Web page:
16 Dec A Gorgeous Retrospective on Mary Quant
As lover’s of all things fashion, IDF shares a delightful new exhibit. V&A Dundee’s major exhibition titled Mary Quant is the first international retrospective on the iconic British designer who disrupted the fashion establishment, captured the spirit of London in the 1960s, and started a fashion revolution that a whole generation wanted to take part in – and still continues today. The exhibition runs until January 17th, 2021. As highlight of the event, a new short film has been released interviewing Heather Tilbury Phillips, former Director of Mary Quant Limited. Heather Tilbury Phillips worked closely with Mary Quant for over a decade. In the film she talks about her experience working with Mary at a time of revolutionary social change.
Heather Tilbury Phillips, speaking in the film, says of the exhibition: “It is the most tremendously colorful, exciting and joyous representation of Mary’s achievements over those 20 years. Mary is the most endearing person. She was quite shy and diffident, but she had a steely certainty underneath of what she wanted and she was very persuasive. Often, when the men in grey suits said to her, ‘Mary, that’s impossible, you can’t do that’, she’d say, ‘I’m sure you’ll find a way’. And, of course, they did. She believed in integrity, in doing what she felt was right, and it was obvious to all of us that somebody who had that inner strength could sweep us all with her.”
“Fashion is for now.
If you’re still enjoying living and you’re still enjoying being a woman, one wants, surely, to wear the clothes of today.”- Mary Quant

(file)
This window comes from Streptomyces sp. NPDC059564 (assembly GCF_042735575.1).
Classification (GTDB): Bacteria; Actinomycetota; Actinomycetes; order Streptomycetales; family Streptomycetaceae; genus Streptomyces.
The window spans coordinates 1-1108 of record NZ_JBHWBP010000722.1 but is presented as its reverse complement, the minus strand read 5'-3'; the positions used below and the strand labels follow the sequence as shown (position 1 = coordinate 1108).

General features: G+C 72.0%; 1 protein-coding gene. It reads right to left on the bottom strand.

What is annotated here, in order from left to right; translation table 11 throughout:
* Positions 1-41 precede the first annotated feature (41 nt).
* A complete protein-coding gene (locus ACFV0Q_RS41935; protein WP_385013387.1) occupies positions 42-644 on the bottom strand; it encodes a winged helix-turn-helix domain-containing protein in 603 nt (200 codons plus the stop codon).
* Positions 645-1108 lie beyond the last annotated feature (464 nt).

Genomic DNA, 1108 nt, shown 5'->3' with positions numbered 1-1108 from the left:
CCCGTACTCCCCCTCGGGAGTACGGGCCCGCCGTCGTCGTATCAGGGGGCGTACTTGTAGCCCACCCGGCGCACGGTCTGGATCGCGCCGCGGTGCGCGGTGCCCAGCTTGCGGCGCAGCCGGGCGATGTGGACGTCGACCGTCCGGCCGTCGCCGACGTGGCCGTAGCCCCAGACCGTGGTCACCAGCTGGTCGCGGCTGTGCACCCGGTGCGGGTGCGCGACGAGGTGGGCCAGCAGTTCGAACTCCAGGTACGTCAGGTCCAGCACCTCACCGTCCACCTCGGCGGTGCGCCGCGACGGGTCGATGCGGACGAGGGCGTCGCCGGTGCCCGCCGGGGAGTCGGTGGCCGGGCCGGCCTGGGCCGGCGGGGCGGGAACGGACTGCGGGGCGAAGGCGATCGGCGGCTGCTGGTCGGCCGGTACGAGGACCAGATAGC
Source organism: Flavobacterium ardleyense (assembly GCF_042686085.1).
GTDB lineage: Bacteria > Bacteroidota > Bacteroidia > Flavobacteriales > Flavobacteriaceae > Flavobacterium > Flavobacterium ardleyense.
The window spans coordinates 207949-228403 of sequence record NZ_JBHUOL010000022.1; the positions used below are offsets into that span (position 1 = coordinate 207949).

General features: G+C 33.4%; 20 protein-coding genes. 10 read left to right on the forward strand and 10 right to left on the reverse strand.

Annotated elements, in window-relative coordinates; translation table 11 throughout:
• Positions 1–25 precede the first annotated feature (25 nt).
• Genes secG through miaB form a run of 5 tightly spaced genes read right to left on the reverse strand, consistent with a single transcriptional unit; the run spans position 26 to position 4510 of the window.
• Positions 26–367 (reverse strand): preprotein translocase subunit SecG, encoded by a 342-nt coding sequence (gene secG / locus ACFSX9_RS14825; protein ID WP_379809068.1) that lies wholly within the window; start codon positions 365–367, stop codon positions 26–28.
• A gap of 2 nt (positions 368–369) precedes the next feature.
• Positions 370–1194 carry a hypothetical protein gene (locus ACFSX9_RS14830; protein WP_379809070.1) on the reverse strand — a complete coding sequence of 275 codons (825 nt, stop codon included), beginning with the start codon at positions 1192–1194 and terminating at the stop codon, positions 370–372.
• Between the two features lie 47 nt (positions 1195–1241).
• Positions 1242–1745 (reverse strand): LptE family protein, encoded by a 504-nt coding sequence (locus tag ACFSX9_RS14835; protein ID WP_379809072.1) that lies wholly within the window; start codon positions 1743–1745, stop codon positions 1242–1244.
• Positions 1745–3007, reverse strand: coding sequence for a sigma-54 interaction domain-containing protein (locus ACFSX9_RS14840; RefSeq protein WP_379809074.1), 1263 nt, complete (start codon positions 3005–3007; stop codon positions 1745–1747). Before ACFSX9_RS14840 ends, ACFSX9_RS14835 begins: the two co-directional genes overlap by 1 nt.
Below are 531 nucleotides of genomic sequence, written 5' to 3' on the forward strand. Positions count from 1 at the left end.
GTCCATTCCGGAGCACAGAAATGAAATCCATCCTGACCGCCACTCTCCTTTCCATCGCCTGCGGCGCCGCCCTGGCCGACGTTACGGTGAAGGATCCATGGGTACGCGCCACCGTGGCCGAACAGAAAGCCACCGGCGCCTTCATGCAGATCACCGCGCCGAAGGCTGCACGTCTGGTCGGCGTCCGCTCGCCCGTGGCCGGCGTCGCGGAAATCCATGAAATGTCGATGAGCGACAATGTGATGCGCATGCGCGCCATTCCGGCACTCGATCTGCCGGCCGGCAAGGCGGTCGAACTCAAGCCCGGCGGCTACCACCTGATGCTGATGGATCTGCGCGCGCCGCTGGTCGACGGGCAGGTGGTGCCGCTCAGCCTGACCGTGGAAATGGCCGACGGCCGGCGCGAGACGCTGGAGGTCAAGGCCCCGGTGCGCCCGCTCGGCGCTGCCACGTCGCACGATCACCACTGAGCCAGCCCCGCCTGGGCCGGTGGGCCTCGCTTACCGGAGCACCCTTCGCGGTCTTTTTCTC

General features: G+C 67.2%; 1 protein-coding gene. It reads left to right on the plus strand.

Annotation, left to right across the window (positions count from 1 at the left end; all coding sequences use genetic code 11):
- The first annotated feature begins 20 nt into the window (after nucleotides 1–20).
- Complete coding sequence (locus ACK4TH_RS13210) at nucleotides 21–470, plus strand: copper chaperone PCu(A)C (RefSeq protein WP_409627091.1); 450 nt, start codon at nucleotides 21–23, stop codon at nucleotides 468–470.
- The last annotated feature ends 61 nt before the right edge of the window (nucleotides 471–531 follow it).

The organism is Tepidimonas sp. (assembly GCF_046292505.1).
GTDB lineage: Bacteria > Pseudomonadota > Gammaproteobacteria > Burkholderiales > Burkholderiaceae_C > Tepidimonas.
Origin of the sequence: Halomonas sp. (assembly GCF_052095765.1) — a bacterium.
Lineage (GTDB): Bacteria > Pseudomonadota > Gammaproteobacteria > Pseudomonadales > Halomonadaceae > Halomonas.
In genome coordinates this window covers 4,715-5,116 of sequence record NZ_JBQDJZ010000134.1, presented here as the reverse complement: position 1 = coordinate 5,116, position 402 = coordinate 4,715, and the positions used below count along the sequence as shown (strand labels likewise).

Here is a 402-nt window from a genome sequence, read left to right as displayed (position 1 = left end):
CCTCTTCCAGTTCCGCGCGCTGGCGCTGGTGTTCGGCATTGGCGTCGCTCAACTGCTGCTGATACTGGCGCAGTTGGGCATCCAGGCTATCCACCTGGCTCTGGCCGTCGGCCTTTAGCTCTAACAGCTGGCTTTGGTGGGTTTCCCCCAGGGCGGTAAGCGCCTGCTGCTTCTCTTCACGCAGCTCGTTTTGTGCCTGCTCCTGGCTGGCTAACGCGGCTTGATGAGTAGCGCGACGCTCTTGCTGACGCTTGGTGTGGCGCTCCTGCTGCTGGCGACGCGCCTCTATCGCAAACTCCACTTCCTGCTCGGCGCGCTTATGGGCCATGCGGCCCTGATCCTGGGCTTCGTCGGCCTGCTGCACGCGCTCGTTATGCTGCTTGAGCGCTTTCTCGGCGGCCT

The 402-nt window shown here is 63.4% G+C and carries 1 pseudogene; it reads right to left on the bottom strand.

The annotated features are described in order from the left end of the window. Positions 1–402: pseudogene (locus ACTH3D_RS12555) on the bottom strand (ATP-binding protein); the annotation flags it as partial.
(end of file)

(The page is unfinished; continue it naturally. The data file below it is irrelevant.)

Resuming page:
Mary Quant designed clothes that made people feel good. She made quality designer fashion affordable through licensing her youthful and playful brand, creating dressmaking patterns, make-up and accessories that all showcased her iconic daisy logo. Mary Quant encouraged a new age of feminism, inspiring young women to rebel against the traditional clothing worn by their mothers and grandmothers. Her shop Bazaar opened in 1955, the year after World War II food rationing ended, and her colourful designs were a reaction against the austerity and drabness of post-war London.
Mary Quant is famous for popularising the miniskirt, but her designs offered many different versions of femininity and challenged the conventional gender stereotypes of post-war Britain. Key objects featured within the exhibition include the pioneering ‘Wet Collection’ PVC rainwear, a jute miniskirt, and designs that playfully subverted menswear at a time when women were still banned from wearing trousers in formal settings such as restaurants. The exhibition in Dundee also features the stories of women who made outfits from Mary Quant’s dressmaking patterns, gathered through V&A Dundee’s #SewQuant campaign, as well as a new film looking at contemporary female designers who, like Mary Quant, are forging their own way through today’s rapidly shifting fashion industry.